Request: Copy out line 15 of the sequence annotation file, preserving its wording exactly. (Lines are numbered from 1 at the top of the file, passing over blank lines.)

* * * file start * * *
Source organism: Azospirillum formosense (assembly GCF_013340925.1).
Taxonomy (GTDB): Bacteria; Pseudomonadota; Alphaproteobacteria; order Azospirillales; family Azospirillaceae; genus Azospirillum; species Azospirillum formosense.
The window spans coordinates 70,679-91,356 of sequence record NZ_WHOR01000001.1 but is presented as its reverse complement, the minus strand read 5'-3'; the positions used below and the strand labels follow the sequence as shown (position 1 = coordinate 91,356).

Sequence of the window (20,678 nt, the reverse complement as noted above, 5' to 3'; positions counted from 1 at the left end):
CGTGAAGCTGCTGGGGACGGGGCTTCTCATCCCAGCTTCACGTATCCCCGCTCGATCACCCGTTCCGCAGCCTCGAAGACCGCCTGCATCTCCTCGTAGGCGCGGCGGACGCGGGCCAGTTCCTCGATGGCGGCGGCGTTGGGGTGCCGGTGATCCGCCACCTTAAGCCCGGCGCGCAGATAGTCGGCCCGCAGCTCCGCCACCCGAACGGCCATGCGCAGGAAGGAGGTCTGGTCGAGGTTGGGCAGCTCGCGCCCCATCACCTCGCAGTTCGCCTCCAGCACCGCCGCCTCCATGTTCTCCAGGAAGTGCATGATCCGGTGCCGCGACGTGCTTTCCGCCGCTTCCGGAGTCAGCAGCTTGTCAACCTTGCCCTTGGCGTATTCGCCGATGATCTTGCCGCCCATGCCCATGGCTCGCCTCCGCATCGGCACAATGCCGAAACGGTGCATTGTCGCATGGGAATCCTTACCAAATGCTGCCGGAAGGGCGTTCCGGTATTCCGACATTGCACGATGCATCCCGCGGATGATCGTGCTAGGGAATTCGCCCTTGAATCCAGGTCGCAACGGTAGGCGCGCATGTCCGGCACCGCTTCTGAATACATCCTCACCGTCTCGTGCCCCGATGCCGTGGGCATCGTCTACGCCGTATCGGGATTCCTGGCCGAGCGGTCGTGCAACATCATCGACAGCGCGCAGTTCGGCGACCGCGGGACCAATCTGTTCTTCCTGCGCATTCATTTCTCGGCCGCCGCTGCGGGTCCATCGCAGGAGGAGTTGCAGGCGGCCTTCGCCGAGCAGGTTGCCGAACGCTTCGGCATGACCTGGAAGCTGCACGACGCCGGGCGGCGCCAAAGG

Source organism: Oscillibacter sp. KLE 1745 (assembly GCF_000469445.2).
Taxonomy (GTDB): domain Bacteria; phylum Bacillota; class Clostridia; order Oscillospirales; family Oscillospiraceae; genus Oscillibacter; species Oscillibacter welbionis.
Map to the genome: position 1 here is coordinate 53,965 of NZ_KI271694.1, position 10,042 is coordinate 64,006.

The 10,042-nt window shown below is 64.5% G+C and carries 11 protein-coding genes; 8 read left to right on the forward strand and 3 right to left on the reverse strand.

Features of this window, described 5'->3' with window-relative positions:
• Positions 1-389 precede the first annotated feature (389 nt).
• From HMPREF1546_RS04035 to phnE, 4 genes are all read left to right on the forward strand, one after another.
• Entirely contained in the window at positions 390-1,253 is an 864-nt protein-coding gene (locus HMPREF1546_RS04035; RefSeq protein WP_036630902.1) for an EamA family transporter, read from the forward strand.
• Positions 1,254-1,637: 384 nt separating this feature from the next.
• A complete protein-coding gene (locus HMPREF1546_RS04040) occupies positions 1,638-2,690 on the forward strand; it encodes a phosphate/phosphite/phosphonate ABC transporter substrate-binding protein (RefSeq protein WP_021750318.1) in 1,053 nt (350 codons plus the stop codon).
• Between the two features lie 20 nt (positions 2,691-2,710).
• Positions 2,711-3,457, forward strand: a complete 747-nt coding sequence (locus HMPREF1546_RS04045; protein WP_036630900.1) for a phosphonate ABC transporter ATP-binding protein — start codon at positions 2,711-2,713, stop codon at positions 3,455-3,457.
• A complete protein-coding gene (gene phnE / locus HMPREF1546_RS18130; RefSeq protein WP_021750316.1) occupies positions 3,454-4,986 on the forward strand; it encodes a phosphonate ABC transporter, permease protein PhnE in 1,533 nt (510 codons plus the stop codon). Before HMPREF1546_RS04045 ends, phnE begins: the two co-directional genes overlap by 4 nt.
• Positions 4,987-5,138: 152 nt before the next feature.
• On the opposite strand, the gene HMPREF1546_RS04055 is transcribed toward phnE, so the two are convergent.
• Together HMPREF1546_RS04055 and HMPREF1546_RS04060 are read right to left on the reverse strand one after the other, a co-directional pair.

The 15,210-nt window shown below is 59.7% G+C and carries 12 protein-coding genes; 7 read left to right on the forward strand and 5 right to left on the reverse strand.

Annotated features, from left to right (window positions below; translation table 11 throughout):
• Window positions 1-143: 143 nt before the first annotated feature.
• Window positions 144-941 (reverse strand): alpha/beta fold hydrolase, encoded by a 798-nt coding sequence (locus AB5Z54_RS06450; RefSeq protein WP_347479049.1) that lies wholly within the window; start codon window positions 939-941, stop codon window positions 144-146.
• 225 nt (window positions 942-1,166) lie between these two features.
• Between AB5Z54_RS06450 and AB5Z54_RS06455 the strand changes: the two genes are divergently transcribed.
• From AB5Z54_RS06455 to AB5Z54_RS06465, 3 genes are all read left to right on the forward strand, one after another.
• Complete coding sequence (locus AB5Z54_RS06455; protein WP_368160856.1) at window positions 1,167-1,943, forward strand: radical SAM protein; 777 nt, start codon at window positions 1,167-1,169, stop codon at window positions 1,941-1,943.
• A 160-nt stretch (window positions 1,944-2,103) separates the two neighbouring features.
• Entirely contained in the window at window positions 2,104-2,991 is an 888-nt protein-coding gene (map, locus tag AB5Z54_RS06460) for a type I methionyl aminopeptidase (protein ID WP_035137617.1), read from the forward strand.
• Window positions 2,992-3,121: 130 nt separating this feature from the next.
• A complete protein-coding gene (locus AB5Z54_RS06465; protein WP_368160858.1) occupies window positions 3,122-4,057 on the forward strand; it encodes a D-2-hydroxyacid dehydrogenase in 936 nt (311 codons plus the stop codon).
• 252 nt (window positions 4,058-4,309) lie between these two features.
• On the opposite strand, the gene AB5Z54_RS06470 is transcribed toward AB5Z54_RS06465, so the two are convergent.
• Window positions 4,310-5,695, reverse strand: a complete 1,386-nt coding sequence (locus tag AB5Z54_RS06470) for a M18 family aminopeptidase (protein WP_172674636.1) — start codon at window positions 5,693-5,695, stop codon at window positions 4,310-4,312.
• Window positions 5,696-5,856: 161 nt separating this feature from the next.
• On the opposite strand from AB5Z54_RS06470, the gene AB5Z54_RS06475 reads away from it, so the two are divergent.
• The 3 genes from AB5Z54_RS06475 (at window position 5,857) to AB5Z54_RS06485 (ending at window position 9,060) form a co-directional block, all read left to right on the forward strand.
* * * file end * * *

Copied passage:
• A complete protein-coding gene (locus HMPREF1546_RS04040) occupies positions 1,638-2,690 on the forward strand; it encodes a phosphate/phosphite/phosphonate ABC transporter substrate-binding protein (RefSeq protein WP_021750318.1) in 1,053 nt (350 codons plus the stop codon).